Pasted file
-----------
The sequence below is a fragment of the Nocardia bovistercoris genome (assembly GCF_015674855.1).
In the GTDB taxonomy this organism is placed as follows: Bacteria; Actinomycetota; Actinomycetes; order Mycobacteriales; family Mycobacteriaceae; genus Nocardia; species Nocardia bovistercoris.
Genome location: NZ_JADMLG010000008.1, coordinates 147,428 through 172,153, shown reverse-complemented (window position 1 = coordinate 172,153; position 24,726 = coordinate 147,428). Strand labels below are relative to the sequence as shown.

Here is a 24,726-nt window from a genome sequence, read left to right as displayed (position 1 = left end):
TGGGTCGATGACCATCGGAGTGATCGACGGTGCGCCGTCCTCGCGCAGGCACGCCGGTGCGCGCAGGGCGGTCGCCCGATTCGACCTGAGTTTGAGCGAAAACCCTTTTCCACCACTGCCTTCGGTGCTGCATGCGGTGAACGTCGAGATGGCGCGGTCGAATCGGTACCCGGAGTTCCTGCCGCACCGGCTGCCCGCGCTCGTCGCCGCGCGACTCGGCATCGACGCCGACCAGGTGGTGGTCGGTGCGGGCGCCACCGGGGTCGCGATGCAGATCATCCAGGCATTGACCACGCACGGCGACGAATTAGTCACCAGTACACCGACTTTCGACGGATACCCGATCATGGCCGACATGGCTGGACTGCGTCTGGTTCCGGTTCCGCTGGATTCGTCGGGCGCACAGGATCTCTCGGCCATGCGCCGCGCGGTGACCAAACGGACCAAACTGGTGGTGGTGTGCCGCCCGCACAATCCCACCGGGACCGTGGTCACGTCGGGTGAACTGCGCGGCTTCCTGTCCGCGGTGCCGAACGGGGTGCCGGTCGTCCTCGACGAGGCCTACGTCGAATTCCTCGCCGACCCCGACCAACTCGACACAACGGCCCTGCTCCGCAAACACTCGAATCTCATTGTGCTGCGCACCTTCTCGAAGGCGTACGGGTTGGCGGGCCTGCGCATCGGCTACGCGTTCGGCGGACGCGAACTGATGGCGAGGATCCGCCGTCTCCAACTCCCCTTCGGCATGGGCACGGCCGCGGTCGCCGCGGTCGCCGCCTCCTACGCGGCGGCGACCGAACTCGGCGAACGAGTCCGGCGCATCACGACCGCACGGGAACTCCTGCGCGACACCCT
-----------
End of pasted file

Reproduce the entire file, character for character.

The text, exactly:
The sequence below is a fragment of the Nocardia bovistercoris genome (assembly GCF_015674855.1).
In the GTDB taxonomy this organism is placed as follows: Bacteria; Actinomycetota; Actinomycetes; order Mycobacteriales; family Mycobacteriaceae; genus Nocardia; species Nocardia bovistercoris.
Genome location: NZ_JADMLG010000008.1, coordinates 147,428 through 172,153, shown reverse-complemented (window position 1 = coordinate 172,153; position 24,726 = coordinate 147,428). Strand labels below are relative to the sequence as shown.

Here is a 24,726-nt window from a genome sequence, read left to right as displayed (position 1 = left end):
TGGGTCGATGACCATCGGAGTGATCGACGGTGCGCCGTCCTCGCGCAGGCACGCCGGTGCGCGCAGGGCGGTCGCCCGATTCGACCTGAGTTTGAGCGAAAACCCTTTTCCACCACTGCCTTCGGTGCTGCATGCGGTGAACGTCGAGATGGCGCGGTCGAATCGGTACCCGGAGTTCCTGCCGCACCGGCTGCCCGCGCTCGTCGCCGCGCGACTCGGCATCGACGCCGACCAGGTGGTGGTCGGTGCGGGCGCCACCGGGGTCGCGATGCAGATCATCCAGGCATTGACCACGCACGGCGACGAATTAGTCACCAGTACACCGACTTTCGACGGATACCCGATCATGGCCGACATGGCTGGACTGCGTCTGGTTCCGGTTCCGCTGGATTCGTCGGGCGCACAGGATCTCTCGGCCATGCGCCGCGCGGTGACCAAACGGACCAAACTGGTGGTGGTGTGCCGCCCGCACAATCCCACCGGGACCGTGGTCACGTCGGGTGAACTGCGCGGCTTCCTGTCCGCGGTGCCGAACGGGGTGCCGGTCGTCCTCGACGAGGCCTACGTCGAATTCCTCGCCGACCCCGACCAACTCGACACAACGGCCCTGCTCCGCAAACACTCGAATCTCATTGTGCTGCGCACCTTCTCGAAGGCGTACGGGTTGGCGGGCCTGCGCATCGGCTACGCGTTCGGCGGACGCGAACTGATGGCGAGGATCCGCCGTCTCCAACTCCCCTTCGGCATGGGCACGGCCGCGGTCGCCGCGGTCGCCGCCTCCTACGCGGCGGCGACCGAACTCGGCGAACGAGTCCGGCGCATCACGACCGCACGGGAACTCCTGCGCGACACCCT